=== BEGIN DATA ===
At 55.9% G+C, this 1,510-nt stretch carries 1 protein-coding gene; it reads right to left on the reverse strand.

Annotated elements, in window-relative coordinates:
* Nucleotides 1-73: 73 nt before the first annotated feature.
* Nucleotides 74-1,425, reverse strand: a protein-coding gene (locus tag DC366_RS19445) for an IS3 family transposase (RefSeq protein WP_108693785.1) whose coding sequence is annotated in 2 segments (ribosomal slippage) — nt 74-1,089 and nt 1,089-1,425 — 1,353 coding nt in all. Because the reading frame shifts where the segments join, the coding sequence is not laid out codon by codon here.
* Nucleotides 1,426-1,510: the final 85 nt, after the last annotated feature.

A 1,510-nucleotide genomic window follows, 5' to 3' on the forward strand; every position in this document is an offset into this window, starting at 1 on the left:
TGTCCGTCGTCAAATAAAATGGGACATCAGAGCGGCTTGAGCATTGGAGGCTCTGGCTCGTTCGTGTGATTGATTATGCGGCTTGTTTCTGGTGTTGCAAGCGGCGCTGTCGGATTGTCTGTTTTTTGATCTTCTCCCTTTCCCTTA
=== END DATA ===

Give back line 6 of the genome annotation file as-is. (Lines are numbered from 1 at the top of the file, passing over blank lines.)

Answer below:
A 1,510-nucleotide genomic window follows, 5' to 3' on the forward strand; every position in this document is an offset into this window, starting at 1 on the left: